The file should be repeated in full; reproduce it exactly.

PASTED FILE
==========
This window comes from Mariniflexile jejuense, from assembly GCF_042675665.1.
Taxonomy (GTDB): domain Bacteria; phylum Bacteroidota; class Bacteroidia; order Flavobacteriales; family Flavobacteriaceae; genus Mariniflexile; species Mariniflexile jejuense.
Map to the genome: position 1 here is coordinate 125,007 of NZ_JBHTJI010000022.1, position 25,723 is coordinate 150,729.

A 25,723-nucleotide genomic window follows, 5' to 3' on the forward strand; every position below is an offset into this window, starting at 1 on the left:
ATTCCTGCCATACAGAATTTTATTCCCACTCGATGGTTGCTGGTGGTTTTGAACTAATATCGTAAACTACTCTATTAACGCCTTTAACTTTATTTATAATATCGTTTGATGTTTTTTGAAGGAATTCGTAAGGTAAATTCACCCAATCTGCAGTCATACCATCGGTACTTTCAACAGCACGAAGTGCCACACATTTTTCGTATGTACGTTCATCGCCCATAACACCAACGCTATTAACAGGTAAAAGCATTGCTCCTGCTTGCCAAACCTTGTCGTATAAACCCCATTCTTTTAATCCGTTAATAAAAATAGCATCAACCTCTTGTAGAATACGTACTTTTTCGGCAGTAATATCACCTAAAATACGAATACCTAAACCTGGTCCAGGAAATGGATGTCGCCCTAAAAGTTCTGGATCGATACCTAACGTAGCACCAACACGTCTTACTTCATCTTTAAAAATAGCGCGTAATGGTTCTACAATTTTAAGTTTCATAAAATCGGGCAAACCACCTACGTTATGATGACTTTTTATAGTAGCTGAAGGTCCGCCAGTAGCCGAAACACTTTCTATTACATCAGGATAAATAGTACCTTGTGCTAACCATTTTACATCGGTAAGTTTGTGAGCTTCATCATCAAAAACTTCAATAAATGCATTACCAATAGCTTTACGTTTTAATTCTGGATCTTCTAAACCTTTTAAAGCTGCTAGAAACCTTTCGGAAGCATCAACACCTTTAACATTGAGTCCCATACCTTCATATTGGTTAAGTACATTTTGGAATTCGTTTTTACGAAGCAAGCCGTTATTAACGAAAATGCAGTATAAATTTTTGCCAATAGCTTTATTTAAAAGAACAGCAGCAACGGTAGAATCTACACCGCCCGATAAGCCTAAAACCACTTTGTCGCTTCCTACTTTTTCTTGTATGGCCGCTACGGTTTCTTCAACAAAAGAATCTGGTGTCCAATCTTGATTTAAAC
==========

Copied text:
This window comes from Mariniflexile jejuense, from assembly GCF_042675665.1.
Taxonomy (GTDB): domain Bacteria; phylum Bacteroidota; class Bacteroidia; order Flavobacteriales; family Flavobacteriaceae; genus Mariniflexile; species Mariniflexile jejuense.
Map to the genome: position 1 here is coordinate 125,007 of NZ_JBHTJI010000022.1, position 25,723 is coordinate 150,729.

A 25,723-nucleotide genomic window follows, 5' to 3' on the forward strand; every position below is an offset into this window, starting at 1 on the left:
ATTCCTGCCATACAGAATTTTATTCCCACTCGATGGTTGCTGGTGGTTTTGAACTAATATCGTAAACTACTCTATTAACGCCTTTAACTTTATTTATAATATCGTTTGATGTTTTTTGAAGGAATTCGTAAGGTAAATTCACCCAATCTGCAGTCATACCATCGGTACTTTCAACAGCACGAAGTGCCACACATTTTTCGTATGTACGTTCATCGCCCATAACACCAACGCTATTAACAGGTAAAAGCATTGCTCCTGCTTGCCAAACCTTGTCGTATAAACCCCATTCTTTTAATCCGTTAATAAAAATAGCATCAACCTCTTGTAGAATACGTACTTTTTCGGCAGTAATATCACCTAAAATACGAATACCTAAACCTGGTCCAGGAAATGGATGTCGCCCTAAAAGTTCTGGATCGATACCTAACGTAGCACCAACACGTCTTACTTCATCTTTAAAAATAGCGCGTAATGGTTCTACAATTTTAAGTTTCATAAAATCGGGCAAACCACCTACGTTATGATGACTTTTTATAGTAGCTGAAGGTCCGCCAGTAGCCGAAACACTTTCTATTACATCAGGATAAATAGTACCTTGTGCTAACCATTTTACATCGGTAAGTTTGTGAGCTTCATCATCAAAAACTTCAATAAATGCATTACCAATAGCTTTACGTTTTAATTCTGGATCTTCTAAACCTTTTAAAGCTGCTAGAAACCTTTCGGAAGCATCAACACCTTTAACATTGAGTCCCATACCTTCATATTGGTTAAGTACATTTTGGAATTCGTTTTTACGAAGCAAGCCGTTATTAACGAAAATGCAGTATAAATTTTTGCCAATAGCTTTATTTAAAAGAACAGCAGCAACGGTAGAATCTACACCGCCCGATAAGCCTAAAACCACTTTGTCGCTTCCTACTTTTTCTTGTATGGCCGCTACGGTTTCTTCAACAAAAGAATCTGGTGTCCAATCTTGATTTAAAC